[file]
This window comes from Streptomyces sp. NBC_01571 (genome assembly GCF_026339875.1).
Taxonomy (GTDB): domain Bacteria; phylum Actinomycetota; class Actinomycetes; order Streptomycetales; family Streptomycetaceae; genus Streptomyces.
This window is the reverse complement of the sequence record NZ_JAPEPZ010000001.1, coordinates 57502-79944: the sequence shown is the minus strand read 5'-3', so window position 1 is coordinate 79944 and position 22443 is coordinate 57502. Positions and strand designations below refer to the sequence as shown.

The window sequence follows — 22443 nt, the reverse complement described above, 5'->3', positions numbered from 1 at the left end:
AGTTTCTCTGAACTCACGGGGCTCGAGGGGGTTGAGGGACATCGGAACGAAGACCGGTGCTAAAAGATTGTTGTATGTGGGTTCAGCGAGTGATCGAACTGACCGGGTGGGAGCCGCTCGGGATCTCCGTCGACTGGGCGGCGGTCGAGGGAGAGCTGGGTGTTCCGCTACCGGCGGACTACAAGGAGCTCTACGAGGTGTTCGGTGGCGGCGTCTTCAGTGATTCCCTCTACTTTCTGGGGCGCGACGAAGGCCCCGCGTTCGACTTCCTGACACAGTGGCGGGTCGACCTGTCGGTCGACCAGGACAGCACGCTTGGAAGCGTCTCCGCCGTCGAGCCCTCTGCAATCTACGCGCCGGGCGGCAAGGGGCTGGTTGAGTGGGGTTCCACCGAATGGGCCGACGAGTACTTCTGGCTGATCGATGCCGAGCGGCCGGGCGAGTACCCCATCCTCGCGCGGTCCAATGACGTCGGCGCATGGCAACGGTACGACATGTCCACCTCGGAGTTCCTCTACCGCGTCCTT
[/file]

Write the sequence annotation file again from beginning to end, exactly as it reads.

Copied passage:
This window comes from Streptomyces sp. NBC_01571 (genome assembly GCF_026339875.1).
Taxonomy (GTDB): domain Bacteria; phylum Actinomycetota; class Actinomycetes; order Streptomycetales; family Streptomycetaceae; genus Streptomyces.
This window is the reverse complement of the sequence record NZ_JAPEPZ010000001.1, coordinates 57502-79944: the sequence shown is the minus strand read 5'-3', so window position 1 is coordinate 79944 and position 22443 is coordinate 57502. Positions and strand designations below refer to the sequence as shown.

The window sequence follows — 22443 nt, the reverse complement described above, 5'->3', positions numbered from 1 at the left end:
AGTTTCTCTGAACTCACGGGGCTCGAGGGGGTTGAGGGACATCGGAACGAAGACCGGTGCTAAAAGATTGTTGTATGTGGGTTCAGCGAGTGATCGAACTGACCGGGTGGGAGCCGCTCGGGATCTCCGTCGACTGGGCGGCGGTCGAGGGAGAGCTGGGTGTTCCGCTACCGGCGGACTACAAGGAGCTCTACGAGGTGTTCGGTGGCGGCGTCTTCAGTGATTCCCTCTACTTTCTGGGGCGCGACGAAGGCCCCGCGTTCGACTTCCTGACACAGTGGCGGGTCGACCTGTCGGTCGACCAGGACAGCACGCTTGGAAGCGTCTCCGCCGTCGAGCCCTCTGCAATCTACGCGCCGGGCGGCAAGGGGCTGGTTGAGTGGGGTTCCACCGAATGGGCCGACGAGTACTTCTGGCTGATCGATGCCGAGCGGCCGGGCGAGTACCCCATCCTCGCGCGGTCCAATGACGTCGGCGCATGGCAACGGTACGACATGTCCACCTCGGAGTTCCTCTACCGCGTCCTT